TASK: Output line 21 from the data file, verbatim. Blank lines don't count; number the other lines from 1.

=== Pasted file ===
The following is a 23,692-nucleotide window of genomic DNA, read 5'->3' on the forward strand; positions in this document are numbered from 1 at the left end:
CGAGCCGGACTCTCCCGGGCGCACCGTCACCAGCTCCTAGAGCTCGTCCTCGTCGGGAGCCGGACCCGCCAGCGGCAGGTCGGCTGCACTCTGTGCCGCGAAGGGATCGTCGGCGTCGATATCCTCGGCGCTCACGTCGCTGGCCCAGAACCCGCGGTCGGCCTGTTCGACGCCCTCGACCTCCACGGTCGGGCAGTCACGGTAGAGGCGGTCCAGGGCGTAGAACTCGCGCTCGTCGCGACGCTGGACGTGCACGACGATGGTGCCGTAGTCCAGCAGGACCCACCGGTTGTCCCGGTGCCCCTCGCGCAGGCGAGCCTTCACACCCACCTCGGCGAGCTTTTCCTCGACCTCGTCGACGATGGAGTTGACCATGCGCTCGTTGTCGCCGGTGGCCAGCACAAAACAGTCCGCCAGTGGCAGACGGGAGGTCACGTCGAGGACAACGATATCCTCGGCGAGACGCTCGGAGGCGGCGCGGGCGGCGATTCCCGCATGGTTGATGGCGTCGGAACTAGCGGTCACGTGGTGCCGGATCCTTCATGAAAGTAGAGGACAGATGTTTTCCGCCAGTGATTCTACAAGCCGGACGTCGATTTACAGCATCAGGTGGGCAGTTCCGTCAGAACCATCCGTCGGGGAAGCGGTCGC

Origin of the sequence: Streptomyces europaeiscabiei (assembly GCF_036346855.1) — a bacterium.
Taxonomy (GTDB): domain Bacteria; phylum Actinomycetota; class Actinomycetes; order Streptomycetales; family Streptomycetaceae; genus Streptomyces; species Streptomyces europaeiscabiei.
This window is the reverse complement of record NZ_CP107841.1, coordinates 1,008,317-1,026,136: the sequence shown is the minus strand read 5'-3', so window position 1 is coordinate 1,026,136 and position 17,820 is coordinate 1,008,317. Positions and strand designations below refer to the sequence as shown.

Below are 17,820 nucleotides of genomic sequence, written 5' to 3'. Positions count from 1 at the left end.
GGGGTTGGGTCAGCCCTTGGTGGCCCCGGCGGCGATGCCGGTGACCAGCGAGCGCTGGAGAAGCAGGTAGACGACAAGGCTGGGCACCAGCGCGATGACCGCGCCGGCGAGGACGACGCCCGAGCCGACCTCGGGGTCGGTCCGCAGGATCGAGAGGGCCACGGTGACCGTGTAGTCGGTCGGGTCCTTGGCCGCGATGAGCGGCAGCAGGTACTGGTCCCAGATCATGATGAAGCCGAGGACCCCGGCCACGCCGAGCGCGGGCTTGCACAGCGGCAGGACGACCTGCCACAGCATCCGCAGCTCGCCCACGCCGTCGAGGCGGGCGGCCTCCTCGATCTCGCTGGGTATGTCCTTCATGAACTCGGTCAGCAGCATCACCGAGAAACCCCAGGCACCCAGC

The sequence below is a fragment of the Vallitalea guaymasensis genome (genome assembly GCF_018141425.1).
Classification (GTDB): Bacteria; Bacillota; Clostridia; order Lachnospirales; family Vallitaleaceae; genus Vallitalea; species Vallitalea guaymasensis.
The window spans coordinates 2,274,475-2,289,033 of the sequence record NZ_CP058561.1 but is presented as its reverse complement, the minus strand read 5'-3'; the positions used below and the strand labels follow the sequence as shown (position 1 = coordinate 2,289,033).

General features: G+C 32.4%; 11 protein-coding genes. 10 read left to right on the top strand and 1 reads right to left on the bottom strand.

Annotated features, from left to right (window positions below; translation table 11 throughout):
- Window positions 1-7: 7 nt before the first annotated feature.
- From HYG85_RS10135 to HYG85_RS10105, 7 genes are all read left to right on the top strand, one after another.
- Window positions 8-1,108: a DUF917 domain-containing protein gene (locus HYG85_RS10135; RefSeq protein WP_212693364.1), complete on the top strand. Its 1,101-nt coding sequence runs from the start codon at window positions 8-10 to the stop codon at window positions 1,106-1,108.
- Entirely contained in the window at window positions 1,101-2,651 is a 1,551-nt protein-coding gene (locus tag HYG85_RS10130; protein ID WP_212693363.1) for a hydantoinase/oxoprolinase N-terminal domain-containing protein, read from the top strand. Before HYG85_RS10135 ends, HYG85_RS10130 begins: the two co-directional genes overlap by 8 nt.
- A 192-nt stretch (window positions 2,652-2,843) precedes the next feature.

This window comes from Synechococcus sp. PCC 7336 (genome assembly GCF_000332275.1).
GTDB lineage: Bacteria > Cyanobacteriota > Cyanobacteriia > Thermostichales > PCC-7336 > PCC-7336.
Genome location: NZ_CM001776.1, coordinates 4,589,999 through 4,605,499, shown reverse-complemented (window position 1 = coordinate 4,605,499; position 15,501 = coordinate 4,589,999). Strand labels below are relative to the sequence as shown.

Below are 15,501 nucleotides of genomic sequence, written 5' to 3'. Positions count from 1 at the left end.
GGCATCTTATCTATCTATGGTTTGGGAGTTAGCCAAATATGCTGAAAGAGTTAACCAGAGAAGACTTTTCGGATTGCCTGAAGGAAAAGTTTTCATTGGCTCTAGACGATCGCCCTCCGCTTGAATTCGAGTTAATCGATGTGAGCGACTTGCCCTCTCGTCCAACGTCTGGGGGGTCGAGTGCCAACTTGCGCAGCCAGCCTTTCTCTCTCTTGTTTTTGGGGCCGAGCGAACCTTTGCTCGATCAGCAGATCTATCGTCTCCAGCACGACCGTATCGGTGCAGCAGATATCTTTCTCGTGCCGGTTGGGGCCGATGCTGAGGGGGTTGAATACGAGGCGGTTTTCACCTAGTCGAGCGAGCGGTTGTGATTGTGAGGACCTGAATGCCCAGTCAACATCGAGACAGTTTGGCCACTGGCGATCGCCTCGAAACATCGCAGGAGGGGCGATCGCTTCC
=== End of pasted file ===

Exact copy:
Below are 15,501 nucleotides of genomic sequence, written 5' to 3'. Positions count from 1 at the left end.